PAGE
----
This week, the Secret Teacher explains the benefits of artificial intelligence when it comes to writing report cards.

When I started, I typed out each report card.

Even though you would often cover the same points and they would follow the same structure of current progress and next steps, young people aren’t stupid, and they’ll compare their report cards to those of their pals and see if it’s a copy-and-paste job. 

I try my best to avoid it for that reason. Also, I find it easier to make mistakes with the copy-and-paste strategy. You end up misgendering kids, or Bob becomes Olivia halfway through a paragraph. Parents don’t appreciate it either. 

One thing I did experiment with is AI, and ChatGPT. There are a few things you need to be mindful of. For instance, with GDPR, you can’t put anything confidential on AI or ChatGPT like a student’s full name. 

The Herald:
I use the dictation tool. I find that ChatGPT’s dictation is fantastic. If you dictate into your text messages for example, it won’t punctuate or it will be confused by a Scottish accent, whereas AI learns and gets used to your voice. 

So if I say – without naming one of my pupils – Will, and then for the next pupil I’m going to use female pronouns and I’ve already shown the template of how I want it to work, I’ll say ‘Pupil X has worked hard after a bit of a shaky start. 

‘Despite their absence due to illness, they’ve caught up really well. Their prelim results are as follows, and so in terms of next steps she really just needs to maybe consider reading more journalism to get used to the type of writing that’s used in exams and to improve her vocabulary, and maintain her studying and not slack off.’

ChatGPT will take that, interpret it and give it back to me. I’ll then review it and make any slight alterations. You still get a personalised, unique report card which is specific to that child because I’ve dictated it, but the workload and the time it takes is halved. 

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The archaic system that every school in Scotland uses to input the reports has very strict character counts and word counts, so you save a lot of time but you’re also not getting the exact same report card with a name changed. 

The dictation is good because it can pick up every nuance of what I’m saying. It can often infer tone. What is dictated perfectly is the prompt that goes into ChatGPT, so when it listens to what I say, it ends up with a massive paragraph which it then makes more concise and fits within the character count.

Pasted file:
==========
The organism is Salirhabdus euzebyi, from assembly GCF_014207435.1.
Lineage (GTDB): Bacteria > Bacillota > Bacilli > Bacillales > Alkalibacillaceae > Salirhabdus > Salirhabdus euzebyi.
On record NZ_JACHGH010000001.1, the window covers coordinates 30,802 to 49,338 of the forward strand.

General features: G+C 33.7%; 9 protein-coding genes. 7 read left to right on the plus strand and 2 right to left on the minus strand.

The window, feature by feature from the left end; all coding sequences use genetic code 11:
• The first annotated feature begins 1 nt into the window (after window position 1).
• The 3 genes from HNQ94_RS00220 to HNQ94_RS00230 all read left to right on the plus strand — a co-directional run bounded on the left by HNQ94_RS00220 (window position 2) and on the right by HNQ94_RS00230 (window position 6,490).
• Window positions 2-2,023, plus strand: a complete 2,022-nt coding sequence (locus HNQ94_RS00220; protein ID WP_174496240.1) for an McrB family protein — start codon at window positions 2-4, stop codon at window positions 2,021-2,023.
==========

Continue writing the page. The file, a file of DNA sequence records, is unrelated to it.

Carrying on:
I can say everything I have to say about this child, whilst referring to their prelims or whatever data I’ve got in front of me. 

It will take me two or three minutes to dictate a long report card. There will still be lots of ums and ahs, or I’ll say ‘pupil X got a C… no, I mean a B’ and ChatGPT will understand that and won’t mention the erroneous C. On paper, this might sound like it’s too convoluted and time-consuming, but it saves a lot of time because I’ve got dozens of senior pupils to write reports for and I want them all to be unique. 

Theoretically, I can have a class of 30 and get those reports done in an hour and a half, which is no time at all for a task that usually takes a few days amongst other commitments. 

At Parents Evening, it’s important that you ensure the parents received and understood the report card. 

The Herald:
For young people, whether they be in first year or sixth year, I will devote an entire chunk of a lesson to ensuring that they have read and engaged with their report card of written feedback on an essay, as it all happens via Google Classroom or a digital tool. The pupils then have to summarise it in their own words. 

You’re killing two birds with one stone, as that’s an essential skill that they need for an exam and it also helps me ensure that they’ve understood it and then, if they don’t understand it, that’s when we can have conversations about saying it another way. 

If you look at a lot of the educational writing out there, there’s a lot of anxiety about AI in education, and a lot of that understandably concerns things like plagiarism or the role of the teacher being replaced to some degree. 

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Those are all legitimate concerns, but used correctly AI can be a huge asset to education, mainly from an administrative point of view. That’s where it’s a godsend for me. I don’t think it should be making lessons for you, but when it comes to making the feedback process or writing report cards more efficient, there’s a lot to be explored. 

It’s still very much in its infancy, but I think five or 10 years from now it will be quite commonplace. You’ll probably find that local authorities will have licences with particular software to incorporate AI into the day-to-day job.